Lavrov said, from the start of the operations against Al-Qaeda and the Taliban, Russia was told that the foreign presence in Afghanistan and its transit centers in central Asia would be used purely to fight that particular terrorism threat.
"Russia was told there were no long-term geopolitical calculations," Lavrov said, adding these principals should be respected in full.

9 killed in U.S. drone strike in NW Pakistan
ISLAMABAD, Nov. 17 (Xinhua) -- At least nine people were killed in a U.S. drone strike launched Thursday afternoon in Pakistan's northwest tribal area of North Waziristan which borders Afghanistan, reported local Urdu TV channel ARY.
According to the report, four missiles were fired by U.S. drones at a house suspected of being a militant hideout in the Razmak area of North Waziristan, a haven of militants along the Pakistan-Afghanistan border area.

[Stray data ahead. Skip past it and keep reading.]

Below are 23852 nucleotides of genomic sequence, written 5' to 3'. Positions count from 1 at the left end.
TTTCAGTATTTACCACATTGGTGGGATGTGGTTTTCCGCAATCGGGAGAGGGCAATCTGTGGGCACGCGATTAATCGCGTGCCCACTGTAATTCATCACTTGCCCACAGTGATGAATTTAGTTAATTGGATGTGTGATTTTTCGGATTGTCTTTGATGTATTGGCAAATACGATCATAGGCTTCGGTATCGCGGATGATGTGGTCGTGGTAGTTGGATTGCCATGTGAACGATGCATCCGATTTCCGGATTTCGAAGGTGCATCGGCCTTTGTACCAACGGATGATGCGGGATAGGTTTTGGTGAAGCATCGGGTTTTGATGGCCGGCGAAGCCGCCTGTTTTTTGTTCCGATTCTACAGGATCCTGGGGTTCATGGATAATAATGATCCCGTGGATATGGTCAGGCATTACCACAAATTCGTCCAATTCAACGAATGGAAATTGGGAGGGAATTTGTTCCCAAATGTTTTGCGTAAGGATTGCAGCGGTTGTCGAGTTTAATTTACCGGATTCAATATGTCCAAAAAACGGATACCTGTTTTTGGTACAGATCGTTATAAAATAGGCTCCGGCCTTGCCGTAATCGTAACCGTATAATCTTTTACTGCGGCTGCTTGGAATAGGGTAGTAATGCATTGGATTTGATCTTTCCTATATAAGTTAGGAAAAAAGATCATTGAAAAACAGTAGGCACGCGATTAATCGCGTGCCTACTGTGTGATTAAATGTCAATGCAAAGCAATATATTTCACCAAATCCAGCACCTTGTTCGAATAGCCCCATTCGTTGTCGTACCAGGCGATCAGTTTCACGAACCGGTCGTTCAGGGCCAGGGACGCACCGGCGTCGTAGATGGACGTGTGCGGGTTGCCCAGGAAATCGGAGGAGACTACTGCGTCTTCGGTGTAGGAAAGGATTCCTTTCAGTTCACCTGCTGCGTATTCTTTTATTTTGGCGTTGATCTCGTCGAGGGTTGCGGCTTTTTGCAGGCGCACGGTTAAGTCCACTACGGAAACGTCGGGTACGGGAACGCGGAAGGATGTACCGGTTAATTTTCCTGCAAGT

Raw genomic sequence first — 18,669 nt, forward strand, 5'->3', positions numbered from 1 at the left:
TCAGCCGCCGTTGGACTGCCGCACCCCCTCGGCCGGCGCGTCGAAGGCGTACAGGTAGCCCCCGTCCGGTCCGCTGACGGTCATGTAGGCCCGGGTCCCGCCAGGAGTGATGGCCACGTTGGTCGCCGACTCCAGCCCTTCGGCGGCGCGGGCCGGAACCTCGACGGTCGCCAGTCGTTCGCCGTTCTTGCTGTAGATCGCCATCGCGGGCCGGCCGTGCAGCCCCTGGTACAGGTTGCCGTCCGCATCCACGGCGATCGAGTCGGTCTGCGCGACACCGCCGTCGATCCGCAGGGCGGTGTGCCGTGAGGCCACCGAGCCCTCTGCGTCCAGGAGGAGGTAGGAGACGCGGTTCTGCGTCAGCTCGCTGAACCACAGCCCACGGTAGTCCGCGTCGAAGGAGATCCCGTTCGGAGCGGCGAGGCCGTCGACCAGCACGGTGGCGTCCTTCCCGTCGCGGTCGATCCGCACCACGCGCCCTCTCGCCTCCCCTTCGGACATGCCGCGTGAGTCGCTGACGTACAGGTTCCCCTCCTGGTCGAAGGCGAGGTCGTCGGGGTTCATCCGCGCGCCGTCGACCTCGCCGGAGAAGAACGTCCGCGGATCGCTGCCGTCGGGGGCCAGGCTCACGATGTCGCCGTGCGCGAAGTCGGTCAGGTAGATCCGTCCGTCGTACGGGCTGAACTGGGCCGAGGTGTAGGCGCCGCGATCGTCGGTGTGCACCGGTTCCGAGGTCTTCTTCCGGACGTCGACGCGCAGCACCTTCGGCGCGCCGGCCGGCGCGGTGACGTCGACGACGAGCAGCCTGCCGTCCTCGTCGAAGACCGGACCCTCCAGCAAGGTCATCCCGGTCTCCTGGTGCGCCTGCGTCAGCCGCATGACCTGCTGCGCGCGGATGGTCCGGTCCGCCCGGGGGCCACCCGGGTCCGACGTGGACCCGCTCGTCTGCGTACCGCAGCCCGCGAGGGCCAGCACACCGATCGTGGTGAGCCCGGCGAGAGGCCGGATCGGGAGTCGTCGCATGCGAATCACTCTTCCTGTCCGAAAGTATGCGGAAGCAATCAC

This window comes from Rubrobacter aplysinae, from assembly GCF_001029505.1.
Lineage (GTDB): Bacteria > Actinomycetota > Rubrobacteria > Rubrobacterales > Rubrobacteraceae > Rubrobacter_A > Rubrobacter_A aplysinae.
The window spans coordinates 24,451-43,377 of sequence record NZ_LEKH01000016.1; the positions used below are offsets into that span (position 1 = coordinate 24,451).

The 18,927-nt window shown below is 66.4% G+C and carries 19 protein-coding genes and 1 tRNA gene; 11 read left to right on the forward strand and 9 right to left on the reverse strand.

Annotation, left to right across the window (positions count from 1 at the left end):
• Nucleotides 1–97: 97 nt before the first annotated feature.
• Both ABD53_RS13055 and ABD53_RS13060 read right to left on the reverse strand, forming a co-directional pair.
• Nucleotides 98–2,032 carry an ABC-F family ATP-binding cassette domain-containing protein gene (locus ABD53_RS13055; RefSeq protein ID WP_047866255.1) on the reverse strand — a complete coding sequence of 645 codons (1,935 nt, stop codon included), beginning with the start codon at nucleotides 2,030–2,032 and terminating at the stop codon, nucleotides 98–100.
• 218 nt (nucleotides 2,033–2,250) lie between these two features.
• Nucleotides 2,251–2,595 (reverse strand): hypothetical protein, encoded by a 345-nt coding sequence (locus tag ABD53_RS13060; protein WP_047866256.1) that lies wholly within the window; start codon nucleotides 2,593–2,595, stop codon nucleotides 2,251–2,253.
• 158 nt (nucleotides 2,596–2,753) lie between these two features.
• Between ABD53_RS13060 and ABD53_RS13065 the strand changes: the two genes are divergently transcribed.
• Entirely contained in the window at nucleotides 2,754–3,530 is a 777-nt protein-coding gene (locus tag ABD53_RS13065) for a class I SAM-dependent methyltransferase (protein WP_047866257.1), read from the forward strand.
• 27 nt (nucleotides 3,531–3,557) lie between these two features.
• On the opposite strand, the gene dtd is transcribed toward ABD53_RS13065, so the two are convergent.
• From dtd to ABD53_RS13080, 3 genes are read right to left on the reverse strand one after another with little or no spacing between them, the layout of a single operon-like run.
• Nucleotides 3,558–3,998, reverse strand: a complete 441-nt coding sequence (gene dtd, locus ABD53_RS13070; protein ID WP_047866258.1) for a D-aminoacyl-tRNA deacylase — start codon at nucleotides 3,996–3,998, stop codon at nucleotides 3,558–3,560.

This is the fourth strike by U.S. drones in Pakistan since this month and the 63rd of its kind (both counted on daily basis) in 2011. To date, a total of 543 people, most of whom are believed to be militants, have been killed so far this year.

Pakistani Ambassador to US Offers Resignation
VOA News November 17, 2011
Pakistan's ambassador to the United States has offered to resign amid reports that the Pakistani government sought American help in defusing a possible military takeover.
Ambassador Hussain Haqqani said he would step down in the interest of the nation. He has been summoned to Islamabad to discuss the situation.
Haqqani has denied he was involved in drafting or passing a memo supposedly sent in May from Pakistani President Asif Ali Zardari to U.S. Admiral Mike Mullen, who was then the top U.S. military officer.